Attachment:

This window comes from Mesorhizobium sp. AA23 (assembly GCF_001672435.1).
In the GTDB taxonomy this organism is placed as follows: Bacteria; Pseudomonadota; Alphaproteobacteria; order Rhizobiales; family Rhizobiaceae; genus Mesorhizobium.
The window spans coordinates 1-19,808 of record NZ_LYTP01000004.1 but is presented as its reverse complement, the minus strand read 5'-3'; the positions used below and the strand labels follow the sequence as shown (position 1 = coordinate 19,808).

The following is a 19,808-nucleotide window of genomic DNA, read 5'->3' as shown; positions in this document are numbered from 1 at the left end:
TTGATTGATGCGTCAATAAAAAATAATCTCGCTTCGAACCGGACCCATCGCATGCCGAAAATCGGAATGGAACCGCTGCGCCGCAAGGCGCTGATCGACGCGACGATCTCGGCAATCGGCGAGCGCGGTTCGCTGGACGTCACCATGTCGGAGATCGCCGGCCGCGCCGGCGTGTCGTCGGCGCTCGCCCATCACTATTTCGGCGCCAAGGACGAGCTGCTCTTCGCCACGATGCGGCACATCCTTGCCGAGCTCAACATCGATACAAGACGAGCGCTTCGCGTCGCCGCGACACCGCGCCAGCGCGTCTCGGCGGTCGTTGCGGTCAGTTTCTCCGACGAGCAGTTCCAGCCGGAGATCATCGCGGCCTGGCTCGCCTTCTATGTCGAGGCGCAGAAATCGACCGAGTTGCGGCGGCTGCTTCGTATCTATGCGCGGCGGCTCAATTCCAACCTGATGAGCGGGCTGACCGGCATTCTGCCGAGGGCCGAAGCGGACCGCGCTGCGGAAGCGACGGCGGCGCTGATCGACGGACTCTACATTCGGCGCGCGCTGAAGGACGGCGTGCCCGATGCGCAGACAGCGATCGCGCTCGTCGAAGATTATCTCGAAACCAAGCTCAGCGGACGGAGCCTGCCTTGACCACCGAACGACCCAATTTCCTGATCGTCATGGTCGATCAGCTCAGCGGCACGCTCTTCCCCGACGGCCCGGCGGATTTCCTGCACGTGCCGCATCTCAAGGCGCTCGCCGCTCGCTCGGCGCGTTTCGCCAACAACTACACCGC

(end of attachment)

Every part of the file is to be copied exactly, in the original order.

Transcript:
This window comes from Mesorhizobium sp. AA23 (assembly GCF_001672435.1).
In the GTDB taxonomy this organism is placed as follows: Bacteria; Pseudomonadota; Alphaproteobacteria; order Rhizobiales; family Rhizobiaceae; genus Mesorhizobium.
The window spans coordinates 1-19,808 of record NZ_LYTP01000004.1 but is presented as its reverse complement, the minus strand read 5'-3'; the positions used below and the strand labels follow the sequence as shown (position 1 = coordinate 19,808).

The following is a 19,808-nucleotide window of genomic DNA, read 5'->3' as shown; positions in this document are numbered from 1 at the left end:
TTGATTGATGCGTCAATAAAAAATAATCTCGCTTCGAACCGGACCCATCGCATGCCGAAAATCGGAATGGAACCGCTGCGCCGCAAGGCGCTGATCGACGCGACGATCTCGGCAATCGGCGAGCGCGGTTCGCTGGACGTCACCATGTCGGAGATCGCCGGCCGCGCCGGCGTGTCGTCGGCGCTCGCCCATCACTATTTCGGCGCCAAGGACGAGCTGCTCTTCGCCACGATGCGGCACATCCTTGCCGAGCTCAACATCGATACAAGACGAGCGCTTCGCGTCGCCGCGACACCGCGCCAGCGCGTCTCGGCGGTCGTTGCGGTCAGTTTCTCCGACGAGCAGTTCCAGCCGGAGATCATCGCGGCCTGGCTCGCCTTCTATGTCGAGGCGCAGAAATCGACCGAGTTGCGGCGGCTGCTTCGTATCTATGCGCGGCGGCTCAATTCCAACCTGATGAGCGGGCTGACCGGCATTCTGCCGAGGGCCGAAGCGGACCGCGCTGCGGAAGCGACGGCGGCGCTGATCGACGGACTCTACATTCGGCGCGCGCTGAAGGACGGCGTGCCCGATGCGCAGACAGCGATCGCGCTCGTCGAAGATTATCTCGAAACCAAGCTCAGCGGACGGAGCCTGCCTTGACCACCGAACGACCCAATTTCCTGATCGTCATGGTCGATCAGCTCAGCGGCACGCTCTTCCCCGACGGCCCGGCGGATTTCCTGCACGTGCCGCATCTCAAGGCGCTCGCCGCTCGCTCGGCGCGTTTCGCCAACAACTACACCGC